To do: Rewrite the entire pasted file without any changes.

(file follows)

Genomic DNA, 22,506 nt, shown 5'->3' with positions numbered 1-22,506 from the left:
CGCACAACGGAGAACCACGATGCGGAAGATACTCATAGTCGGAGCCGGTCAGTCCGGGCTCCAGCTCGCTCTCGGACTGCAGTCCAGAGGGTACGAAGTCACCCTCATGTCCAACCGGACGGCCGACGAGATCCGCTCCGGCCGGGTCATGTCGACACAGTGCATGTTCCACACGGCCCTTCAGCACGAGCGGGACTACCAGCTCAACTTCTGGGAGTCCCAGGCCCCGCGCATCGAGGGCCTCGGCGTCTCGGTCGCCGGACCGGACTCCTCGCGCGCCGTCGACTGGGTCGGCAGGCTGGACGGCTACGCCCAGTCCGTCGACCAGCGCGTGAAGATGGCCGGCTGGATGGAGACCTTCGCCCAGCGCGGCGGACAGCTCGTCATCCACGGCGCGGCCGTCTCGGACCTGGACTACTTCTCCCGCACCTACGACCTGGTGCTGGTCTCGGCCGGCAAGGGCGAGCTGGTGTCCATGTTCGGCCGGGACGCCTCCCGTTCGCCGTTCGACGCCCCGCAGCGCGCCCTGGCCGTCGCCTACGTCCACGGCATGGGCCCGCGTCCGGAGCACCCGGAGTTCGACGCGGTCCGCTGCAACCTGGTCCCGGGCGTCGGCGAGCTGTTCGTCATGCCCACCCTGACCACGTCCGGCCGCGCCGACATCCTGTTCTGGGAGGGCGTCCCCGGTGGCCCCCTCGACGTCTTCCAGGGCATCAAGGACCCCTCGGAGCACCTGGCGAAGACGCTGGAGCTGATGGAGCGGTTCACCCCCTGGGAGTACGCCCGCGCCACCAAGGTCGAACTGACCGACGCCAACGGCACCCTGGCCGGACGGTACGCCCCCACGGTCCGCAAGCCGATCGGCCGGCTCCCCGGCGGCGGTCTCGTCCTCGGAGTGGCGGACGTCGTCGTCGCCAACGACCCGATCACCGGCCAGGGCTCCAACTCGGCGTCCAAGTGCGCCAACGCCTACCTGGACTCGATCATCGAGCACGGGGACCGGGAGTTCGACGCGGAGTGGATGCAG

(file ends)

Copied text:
Genomic DNA, 22,506 nt, shown 5'->3' with positions numbered 1-22,506 from the left:
CGCACAACGGAGAACCACGATGCGGAAGATACTCATAGTCGGAGCCGGTCAGTCCGGGCTCCAGCTCGCTCTCGGACTGCAGTCCAGAGGGTACGAAGTCACCCTCATGTCCAACCGGACGGCCGACGAGATCCGCTCCGGCCGGGTCATGTCGACACAGTGCATGTTCCACACGGCCCTTCAGCACGAGCGGGACTACCAGCTCAACTTCTGGGAGTCCCAGGCCCCGCGCATCGAGGGCCTCGGCGTCTCGGTCGCCGGACCGGACTCCTCGCGCGCCGTCGACTGGGTCGGCAGGCTGGACGGCTACGCCCAGTCCGTCGACCAGCGCGTGAAGATGGCCGGCTGGATGGAGACCTTCGCCCAGCGCGGCGGACAGCTCGTCATCCACGGCGCGGCCGTCTCGGACCTGGACTACTTCTCCCGCACCTACGACCTGGTGCTGGTCTCGGCCGGCAAGGGCGAGCTGGTGTCCATGTTCGGCCGGGACGCCTCCCGTTCGCCGTTCGACGCCCCGCAGCGCGCCCTGGCCGTCGCCTACGTCCACGGCATGGGCCCGCGTCCGGAGCACCCGGAGTTCGACGCGGTCCGCTGCAACCTGGTCCCGGGCGTCGGCGAGCTGTTCGTCATGCCCACCCTGACCACGTCCGGCCGCGCCGACATCCTGTTCTGGGAGGGCGTCCCCGGTGGCCCCCTCGACGTCTTCCAGGGCATCAAGGACCCCTCGGAGCACCTGGCGAAGACGCTGGAGCTGATGGAGCGGTTCACCCCCTGGGAGTACGCCCGCGCCACCAAGGTCGAACTGACCGACGCCAACGGCACCCTGGCCGGACGGTACGCCCCCACGGTCCGCAAGCCGATCGGCCGGCTCCCCGGCGGCGGTCTCGTCCTCGGAGTGGCGGACGTCGTCGTCGCCAACGACCCGATCACCGGCCAGGGCTCCAACTCGGCGTCCAAGTGCGCCAACGCCTACCTGGACTCGATCATCGAGCACGGGGACCGGGAGTTCGACGCGGAGTGGATGCAG